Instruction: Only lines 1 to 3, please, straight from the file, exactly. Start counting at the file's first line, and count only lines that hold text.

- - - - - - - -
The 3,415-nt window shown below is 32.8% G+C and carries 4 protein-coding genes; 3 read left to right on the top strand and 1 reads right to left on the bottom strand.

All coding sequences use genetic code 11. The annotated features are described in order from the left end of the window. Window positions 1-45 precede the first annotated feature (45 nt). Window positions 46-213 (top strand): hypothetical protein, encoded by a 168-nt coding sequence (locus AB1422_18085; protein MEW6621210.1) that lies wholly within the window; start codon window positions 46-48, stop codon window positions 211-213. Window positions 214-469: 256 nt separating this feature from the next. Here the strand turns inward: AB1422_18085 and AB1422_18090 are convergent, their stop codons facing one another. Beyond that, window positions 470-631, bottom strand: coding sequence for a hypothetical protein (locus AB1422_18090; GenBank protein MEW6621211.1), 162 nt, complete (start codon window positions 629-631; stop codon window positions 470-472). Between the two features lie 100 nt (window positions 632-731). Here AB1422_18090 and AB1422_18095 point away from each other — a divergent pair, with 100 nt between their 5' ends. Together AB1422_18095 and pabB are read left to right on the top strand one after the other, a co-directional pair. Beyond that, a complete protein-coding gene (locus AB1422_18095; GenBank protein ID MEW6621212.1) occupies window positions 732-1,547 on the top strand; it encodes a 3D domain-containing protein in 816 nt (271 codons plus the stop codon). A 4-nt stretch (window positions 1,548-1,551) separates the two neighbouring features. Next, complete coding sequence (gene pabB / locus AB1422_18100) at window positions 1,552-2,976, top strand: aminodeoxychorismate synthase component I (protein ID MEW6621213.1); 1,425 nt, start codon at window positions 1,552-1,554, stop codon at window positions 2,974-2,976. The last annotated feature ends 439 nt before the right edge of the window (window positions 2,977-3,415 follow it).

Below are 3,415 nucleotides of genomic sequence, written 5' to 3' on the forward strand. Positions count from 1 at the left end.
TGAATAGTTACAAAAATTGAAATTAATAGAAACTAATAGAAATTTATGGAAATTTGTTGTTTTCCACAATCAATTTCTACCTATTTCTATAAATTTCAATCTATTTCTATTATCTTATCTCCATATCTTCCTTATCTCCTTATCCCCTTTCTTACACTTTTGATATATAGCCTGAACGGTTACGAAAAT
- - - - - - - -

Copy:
The 3,415-nt window shown below is 32.8% G+C and carries 4 protein-coding genes; 3 read left to right on the top strand and 1 reads right to left on the bottom strand.

All coding sequences use genetic code 11. The annotated features are described in order from the left end of the window. Window positions 1-45 precede the first annotated feature (45 nt). Window positions 46-213 (top strand): hypothetical protein, encoded by a 168-nt coding sequence (locus AB1422_18085; protein MEW6621210.1) that lies wholly within the window; start codon window positions 46-48, stop codon window positions 211-213. Window positions 214-469: 256 nt separating this feature from the next. Here the strand turns inward: AB1422_18085 and AB1422_18090 are convergent, their stop codons facing one another. Beyond that, window positions 470-631, bottom strand: coding sequence for a hypothetical protein (locus AB1422_18090; GenBank protein MEW6621211.1), 162 nt, complete (start codon window positions 629-631; stop codon window positions 470-472). Between the two features lie 100 nt (window positions 632-731). Here AB1422_18090 and AB1422_18095 point away from each other — a divergent pair, with 100 nt between their 5' ends. Together AB1422_18095 and pabB are read left to right on the top strand one after the other, a co-directional pair. Beyond that, a complete protein-coding gene (locus AB1422_18095; GenBank protein ID MEW6621212.1) occupies window positions 732-1,547 on the top strand; it encodes a 3D domain-containing protein in 816 nt (271 codons plus the stop codon). A 4-nt stretch (window positions 1,548-1,551) separates the two neighbouring features. Next, complete coding sequence (gene pabB / locus AB1422_18100) at window positions 1,552-2,976, top strand: aminodeoxychorismate synthase component I (protein ID MEW6621213.1); 1,425 nt, start codon at window positions 1,552-1,554, stop codon at window positions 2,974-2,976. The last annotated feature ends 439 nt before the right edge of the window (window positions 2,977-3,415 follow it).

Below are 3,415 nucleotides of genomic sequence, written 5' to 3' on the forward strand. Positions count from 1 at the left end.